Other significant findings from our microarray results include the early upregulation of genes involved in inflammatory processes and the delayed downregulation of genes involved in neuronal processes including synaptic transmission and ion transport. Features of CNS inflammation, such as glial and complement activation, cytokine production, and adhesion protein expression, were all present in our array data. Upregulation of genes involved in activation of the NF-κB pathway and complement cascade reflects a significant innate immune response. In recent years, several studies have shed light on the importance of inflammatory processes in epilepsy. Both NF-κB pathway activation and complement activation have been reported in various epilepsy animal models (Rozovsky et al., 1994; Rong and Baudry, 1996; Lubin et al., 2007; van Vliet et al., 2007), as well as the involvement of other immune response genes including Il6 (Balosso et al., 2008), Ccl2 (Calvo et al., 1996; Manley et al., 2007), Stat3 (Choi et al., 2003), and Fn1 (Hoffman and Johnston, 1998). A study by Rizzi et al. (2003), where status epilepticus (SE) was induced with kainic acid, found cytokines to be causally involved in the SE-induced neuronal damage, as cytokine synthesis preceded hippocampal neuronal injury, and this injury only occurred when cytokines were produced (Rizzi et al., 2003).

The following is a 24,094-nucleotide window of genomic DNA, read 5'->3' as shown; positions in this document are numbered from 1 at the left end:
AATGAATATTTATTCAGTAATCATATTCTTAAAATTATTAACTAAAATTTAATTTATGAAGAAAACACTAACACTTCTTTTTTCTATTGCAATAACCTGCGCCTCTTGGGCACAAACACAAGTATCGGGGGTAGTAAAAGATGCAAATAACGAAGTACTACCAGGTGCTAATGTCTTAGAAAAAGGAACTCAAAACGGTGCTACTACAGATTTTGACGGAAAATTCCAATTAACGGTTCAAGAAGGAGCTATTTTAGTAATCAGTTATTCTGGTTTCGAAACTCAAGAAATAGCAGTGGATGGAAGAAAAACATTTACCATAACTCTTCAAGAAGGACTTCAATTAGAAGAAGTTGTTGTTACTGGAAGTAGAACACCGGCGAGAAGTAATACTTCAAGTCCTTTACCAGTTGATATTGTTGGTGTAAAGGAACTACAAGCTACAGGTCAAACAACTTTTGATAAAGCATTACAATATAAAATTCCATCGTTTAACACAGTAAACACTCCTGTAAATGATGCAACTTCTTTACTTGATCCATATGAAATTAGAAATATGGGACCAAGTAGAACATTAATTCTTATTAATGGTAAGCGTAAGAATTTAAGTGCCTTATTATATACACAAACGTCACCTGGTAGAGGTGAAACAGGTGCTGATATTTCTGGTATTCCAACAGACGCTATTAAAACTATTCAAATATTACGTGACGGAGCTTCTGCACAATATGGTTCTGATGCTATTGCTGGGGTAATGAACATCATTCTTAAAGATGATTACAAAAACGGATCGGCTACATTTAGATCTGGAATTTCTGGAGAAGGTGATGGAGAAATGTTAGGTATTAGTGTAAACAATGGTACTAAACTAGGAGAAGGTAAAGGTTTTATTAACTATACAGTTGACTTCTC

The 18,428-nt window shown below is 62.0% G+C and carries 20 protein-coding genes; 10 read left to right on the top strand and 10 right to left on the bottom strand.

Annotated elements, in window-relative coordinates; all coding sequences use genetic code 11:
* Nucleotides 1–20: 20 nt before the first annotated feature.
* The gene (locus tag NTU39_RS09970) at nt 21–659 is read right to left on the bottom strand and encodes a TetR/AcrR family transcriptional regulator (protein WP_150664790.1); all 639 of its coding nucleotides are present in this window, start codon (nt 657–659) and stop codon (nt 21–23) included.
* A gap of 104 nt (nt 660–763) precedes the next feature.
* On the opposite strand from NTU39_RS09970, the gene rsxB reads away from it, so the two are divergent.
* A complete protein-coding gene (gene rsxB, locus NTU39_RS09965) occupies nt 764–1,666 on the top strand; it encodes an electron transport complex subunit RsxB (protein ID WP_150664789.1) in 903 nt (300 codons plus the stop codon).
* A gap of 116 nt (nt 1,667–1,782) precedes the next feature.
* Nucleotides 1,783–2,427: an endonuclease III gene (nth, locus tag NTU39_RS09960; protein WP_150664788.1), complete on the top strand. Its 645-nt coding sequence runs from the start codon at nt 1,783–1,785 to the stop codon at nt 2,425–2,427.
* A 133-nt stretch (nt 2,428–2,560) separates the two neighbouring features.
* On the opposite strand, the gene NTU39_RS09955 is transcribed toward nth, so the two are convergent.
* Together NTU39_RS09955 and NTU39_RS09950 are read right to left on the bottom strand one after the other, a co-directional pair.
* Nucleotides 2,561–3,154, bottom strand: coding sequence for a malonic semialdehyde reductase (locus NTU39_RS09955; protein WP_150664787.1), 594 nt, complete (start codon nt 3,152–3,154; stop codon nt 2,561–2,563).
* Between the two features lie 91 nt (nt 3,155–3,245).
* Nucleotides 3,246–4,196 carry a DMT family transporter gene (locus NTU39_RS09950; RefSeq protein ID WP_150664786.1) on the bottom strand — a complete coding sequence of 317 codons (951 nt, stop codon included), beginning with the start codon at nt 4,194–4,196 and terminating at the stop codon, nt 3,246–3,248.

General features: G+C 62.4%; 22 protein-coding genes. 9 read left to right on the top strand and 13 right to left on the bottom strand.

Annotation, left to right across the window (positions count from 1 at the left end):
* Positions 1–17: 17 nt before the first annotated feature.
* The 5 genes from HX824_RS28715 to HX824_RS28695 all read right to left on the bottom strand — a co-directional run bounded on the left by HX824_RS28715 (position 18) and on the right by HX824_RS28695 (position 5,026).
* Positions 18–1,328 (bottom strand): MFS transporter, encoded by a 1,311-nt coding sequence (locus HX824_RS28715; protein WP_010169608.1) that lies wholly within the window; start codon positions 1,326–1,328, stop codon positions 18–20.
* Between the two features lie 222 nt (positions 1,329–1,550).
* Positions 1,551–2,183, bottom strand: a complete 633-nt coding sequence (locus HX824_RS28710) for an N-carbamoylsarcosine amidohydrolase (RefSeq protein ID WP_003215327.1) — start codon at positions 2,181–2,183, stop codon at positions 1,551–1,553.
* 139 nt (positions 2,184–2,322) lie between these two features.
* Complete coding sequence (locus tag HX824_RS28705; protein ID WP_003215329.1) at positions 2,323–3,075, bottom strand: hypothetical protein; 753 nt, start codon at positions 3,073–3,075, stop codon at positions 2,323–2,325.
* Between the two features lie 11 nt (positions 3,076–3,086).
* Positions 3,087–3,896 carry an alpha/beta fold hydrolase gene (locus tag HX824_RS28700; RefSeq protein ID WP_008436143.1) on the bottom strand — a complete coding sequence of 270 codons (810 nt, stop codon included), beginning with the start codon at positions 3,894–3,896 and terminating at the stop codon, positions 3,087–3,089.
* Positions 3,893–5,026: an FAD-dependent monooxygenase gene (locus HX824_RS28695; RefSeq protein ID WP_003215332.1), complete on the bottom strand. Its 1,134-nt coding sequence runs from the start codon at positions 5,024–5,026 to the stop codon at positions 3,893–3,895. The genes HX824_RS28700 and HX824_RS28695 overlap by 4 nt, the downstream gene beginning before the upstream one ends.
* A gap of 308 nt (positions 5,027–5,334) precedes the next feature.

Some immune-related genes have also been shown to play a role in neuronal functions. Cytokines such as interleukin-1β (Il1b) and tumor necrosis factor (TNF) have been shown to increase neuronal excitability. Il1b mediates increased neuronal glutamate release (Casamenti et al., 1999), induces phosphorylation of the NMDA NR2B subunit (Viviani et al., 2003; Balosso et al., 2008), and prevents glutamate uptake by astrocytes (Hu et al., 2000). TNF promotes recruitment of AMPA receptors lacking the Glur2 subunit to the neuronal membrane leading to increased calcium influx and also promotes endocytosis of GABAA receptors (Beattie et al., 2002; Stellwagen et al., 2005; Leonoudakis et al., 2008). An upregulation of TNF was observed in our arrays, indicating it may be involved in increasing neuronal excitability during epileptogenesis in addition to its immune-related functions. Another immune-related protein with a possible nonimmune function after injury is C1q, the first component of the classical complement cascade. C1q has recently been shown to play a role in synapse elimination during development and in neurodegeneration (Stevens et al., 2007). Upregulation of several C1q subcomponents in our arrays may be associated with synaptic remodeling and neuronal loss after the generation of the epileptic focus (Ivens et al., 2007).
An imbalance of excitatory and inhibitory transmission resulting in increased network excitability is a feature of most epilepsy models. In our study, several GABAA receptor subunits were downregulated, whereas ionotropic glutamate receptor subunits were upregulated. Genes involved in glutamate transport (Glt-1) as well as voltage-gated ion channels were also downregulated. These changes, appearing in the middle-late time points, predict an increase in network excitability. These results are also consistent with a previous microarray study examining gene expression changes during epileptogenesis after electrically induced SE (van Vliet et al., 2007), which found downregulation of GABAA and NMDA receptor subunits.